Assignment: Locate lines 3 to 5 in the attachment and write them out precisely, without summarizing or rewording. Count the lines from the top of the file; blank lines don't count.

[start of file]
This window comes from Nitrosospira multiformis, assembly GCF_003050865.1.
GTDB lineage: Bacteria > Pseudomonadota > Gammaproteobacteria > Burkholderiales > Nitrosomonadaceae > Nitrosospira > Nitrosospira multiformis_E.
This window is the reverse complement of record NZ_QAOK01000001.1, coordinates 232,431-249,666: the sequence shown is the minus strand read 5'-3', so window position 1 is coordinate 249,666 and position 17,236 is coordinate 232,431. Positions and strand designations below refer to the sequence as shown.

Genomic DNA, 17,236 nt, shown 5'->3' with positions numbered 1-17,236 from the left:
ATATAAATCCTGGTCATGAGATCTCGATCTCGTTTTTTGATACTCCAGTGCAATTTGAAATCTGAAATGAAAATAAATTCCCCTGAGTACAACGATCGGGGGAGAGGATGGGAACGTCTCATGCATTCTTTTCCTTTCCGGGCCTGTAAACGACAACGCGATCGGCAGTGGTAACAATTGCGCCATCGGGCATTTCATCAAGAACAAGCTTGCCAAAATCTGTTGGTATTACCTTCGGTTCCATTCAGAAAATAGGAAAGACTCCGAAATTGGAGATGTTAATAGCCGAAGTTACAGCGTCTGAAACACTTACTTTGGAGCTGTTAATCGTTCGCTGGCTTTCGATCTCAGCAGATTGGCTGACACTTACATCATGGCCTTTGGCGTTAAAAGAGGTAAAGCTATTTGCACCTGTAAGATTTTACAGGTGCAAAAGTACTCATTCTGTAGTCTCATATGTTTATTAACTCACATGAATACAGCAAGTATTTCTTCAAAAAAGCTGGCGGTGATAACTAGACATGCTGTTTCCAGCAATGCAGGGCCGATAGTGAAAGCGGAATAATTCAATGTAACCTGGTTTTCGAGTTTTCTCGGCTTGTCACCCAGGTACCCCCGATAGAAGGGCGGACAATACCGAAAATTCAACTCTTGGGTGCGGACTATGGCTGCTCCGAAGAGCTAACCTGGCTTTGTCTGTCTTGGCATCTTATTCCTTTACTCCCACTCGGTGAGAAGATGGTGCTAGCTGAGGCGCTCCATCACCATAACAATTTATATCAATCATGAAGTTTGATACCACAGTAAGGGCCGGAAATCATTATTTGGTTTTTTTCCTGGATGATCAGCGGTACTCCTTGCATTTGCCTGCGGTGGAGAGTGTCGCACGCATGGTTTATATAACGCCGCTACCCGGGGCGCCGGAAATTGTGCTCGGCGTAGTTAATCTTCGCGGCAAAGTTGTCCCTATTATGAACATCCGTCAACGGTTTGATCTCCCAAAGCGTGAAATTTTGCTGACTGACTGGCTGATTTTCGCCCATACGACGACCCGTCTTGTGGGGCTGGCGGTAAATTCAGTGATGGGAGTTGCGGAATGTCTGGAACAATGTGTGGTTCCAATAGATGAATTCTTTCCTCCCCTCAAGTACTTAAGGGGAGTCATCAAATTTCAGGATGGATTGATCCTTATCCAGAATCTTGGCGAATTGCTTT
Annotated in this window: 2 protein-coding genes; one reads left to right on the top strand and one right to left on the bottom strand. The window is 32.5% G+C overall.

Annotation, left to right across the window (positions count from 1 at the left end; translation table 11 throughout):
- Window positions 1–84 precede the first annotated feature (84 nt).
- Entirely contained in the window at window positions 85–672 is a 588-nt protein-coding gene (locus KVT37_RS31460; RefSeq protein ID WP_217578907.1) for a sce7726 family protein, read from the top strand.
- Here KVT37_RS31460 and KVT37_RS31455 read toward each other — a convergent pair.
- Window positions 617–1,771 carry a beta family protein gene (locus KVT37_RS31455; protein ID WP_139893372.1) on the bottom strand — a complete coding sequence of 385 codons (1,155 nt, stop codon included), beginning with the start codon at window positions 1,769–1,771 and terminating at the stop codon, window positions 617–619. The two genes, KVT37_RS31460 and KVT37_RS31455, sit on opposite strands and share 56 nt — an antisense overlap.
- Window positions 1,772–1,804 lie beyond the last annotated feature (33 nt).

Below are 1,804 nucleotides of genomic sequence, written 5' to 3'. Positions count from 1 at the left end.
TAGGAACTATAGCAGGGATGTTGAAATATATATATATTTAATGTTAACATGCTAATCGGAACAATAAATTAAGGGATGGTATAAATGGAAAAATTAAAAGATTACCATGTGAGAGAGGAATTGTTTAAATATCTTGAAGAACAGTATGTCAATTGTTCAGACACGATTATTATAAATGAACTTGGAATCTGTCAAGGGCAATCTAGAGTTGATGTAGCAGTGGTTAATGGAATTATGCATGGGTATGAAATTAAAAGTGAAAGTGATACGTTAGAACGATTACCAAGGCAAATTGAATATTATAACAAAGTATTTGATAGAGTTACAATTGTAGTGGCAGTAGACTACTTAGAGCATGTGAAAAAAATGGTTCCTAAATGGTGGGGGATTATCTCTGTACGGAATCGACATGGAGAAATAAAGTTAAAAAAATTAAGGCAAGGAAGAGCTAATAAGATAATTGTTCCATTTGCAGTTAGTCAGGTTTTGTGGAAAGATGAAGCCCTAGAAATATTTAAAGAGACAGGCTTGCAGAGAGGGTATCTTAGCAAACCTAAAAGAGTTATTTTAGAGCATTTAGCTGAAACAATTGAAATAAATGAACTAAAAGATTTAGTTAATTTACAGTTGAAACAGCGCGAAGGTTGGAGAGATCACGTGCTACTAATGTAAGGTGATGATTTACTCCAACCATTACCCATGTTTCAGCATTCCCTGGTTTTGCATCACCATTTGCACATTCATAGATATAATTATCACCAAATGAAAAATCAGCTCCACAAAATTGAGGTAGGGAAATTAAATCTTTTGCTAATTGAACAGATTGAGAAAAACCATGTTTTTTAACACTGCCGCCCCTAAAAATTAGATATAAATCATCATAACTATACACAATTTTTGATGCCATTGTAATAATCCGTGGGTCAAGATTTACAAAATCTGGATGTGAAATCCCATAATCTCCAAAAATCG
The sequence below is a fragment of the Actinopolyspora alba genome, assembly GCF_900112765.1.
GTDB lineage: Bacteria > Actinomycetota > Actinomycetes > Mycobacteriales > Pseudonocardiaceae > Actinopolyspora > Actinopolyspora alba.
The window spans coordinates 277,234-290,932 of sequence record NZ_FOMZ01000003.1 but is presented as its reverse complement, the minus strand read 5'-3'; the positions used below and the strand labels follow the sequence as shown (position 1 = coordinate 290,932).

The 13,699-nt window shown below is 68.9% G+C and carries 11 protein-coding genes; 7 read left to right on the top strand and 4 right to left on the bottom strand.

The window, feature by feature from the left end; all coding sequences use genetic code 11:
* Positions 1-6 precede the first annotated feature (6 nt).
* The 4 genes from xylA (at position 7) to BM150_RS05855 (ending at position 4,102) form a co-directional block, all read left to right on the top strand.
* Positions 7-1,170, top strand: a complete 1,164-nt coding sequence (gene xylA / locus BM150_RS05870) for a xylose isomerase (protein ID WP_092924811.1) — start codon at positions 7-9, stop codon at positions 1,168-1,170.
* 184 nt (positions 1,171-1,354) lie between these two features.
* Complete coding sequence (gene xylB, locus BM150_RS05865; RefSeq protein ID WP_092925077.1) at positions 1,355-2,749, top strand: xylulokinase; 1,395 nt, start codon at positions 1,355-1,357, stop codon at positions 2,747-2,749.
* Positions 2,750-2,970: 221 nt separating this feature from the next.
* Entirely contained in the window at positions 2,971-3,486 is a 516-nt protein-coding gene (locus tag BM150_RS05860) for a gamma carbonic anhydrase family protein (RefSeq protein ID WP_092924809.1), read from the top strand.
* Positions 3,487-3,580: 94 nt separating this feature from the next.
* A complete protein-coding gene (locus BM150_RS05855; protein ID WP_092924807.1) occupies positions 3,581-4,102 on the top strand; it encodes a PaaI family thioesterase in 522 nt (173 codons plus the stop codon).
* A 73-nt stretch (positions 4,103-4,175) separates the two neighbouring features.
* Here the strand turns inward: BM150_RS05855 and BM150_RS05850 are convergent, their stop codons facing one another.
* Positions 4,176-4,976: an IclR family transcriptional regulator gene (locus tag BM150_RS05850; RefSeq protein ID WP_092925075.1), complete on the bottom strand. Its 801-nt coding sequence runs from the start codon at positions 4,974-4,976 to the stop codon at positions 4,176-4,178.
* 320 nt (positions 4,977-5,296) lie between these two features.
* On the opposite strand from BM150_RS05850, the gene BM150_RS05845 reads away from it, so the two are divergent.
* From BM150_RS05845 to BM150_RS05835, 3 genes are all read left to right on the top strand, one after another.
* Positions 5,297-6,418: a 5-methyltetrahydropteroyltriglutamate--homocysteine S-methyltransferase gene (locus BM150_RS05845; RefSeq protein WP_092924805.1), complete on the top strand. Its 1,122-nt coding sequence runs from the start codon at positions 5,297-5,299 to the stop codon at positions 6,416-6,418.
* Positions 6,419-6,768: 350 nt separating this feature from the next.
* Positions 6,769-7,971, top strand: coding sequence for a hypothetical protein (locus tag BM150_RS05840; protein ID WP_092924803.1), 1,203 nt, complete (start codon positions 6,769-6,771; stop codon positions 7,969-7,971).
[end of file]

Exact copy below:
This window is the reverse complement of record NZ_QAOK01000001.1, coordinates 232,431-249,666: the sequence shown is the minus strand read 5'-3', so window position 1 is coordinate 249,666 and position 17,236 is coordinate 232,431. Positions and strand designations below refer to the sequence as shown.

Genomic DNA, 17,236 nt, shown 5'->3' with positions numbered 1-17,236 from the left:
ATATAAATCCTGGTCATGAGATCTCGATCTCGTTTTTTGATACTCCAGTGCAATTTGAAATCTGAAATGAAAATAAATTCCCCTGAGTACAACGATCGGGGGAGAGGATGGGAACGTCTCATGCATTCTTTTCCTTTCCGGGCCTGTAAACGACAACGCGATCGGCAGTGGTAACAATTGCGCCATCGGGCATTTCATCAAGAACAAGCTTGCCAAAATCTGTTGGTATTACCTTCGGTTCCATTCAGAAAATAGGAAAGACTCCGAAATTGGAGATGTTAATAGCCGAAGTTACAGCGTCTGAAACACTTACTTTGGAGCTGTTAATCGTTCGCTGGCTTTCGATCTCAGCAGATTGGCTGACACTTACATCATGGCCTTTGGCGTTAAAAGAGGTAAAGCTATTTGCACCTGTAAGATTTTACAGGTGCAAAAGTACTCATTCTGTAGTCTCATATGTTTATTAACTCACATGAATACAGCAAGTATTTCTTCAAAAAAGCTGGCGGTGATAACTAGACATGCTGTTTCCAGCAATGCAGGGCCGATAGTGAAAGCGGAATAATTCAATGTAACCTGGTTTTCGAGTTTTCTCGGCTTGTCACCCAGGTACCCCCGATAGAAGGGCGGACAATACCGAAAATTCAACTCTTGGGTGCGGACTATGGCTGCTCCGAAGAGCTAACCTGGCTTTGTCTGTCTTGGCATCTTATTCCTTTACTCCCACTCGGTGAGAAGATGGTGCTAGCTGAGGCGCTCCATCACCATAACAATTTATATCAATCATGAAGTTTGATACCACAGTAAGGGCCGGAAATCATTATTTGGTTTTTTTCCTGGATGATCAGCGGTACTCCTTGCATTTGCCTGCGGTGGAGAGTGTCGCACGCATGGTTTATATAACGCCGCTACCCGGGGCGCCGGAAATTGTGCTCGGCGTAGTTAATCTTCGCGGCAAAGTTGTCCCTATTATGAACATCCGTCAACGGTTTGATCTCCCAAAGCGTGAAATTTTGCTGACTGACTGGCTGATTTTCGCCCATACGACGACCCGTCTTGTGGGGCTGGCGGTAAATTCAGTGATGGGAGTTGCGGAATGTCTGGAACAATGTGTGGTTCCAATAGATGAATTCTTTCCTCCCCTCAAGTACTTAAGGGGAGTCATCAAATTTCAGGATGGATTGATCCTTATCCAGAATCTTGGCGAATTGCTTT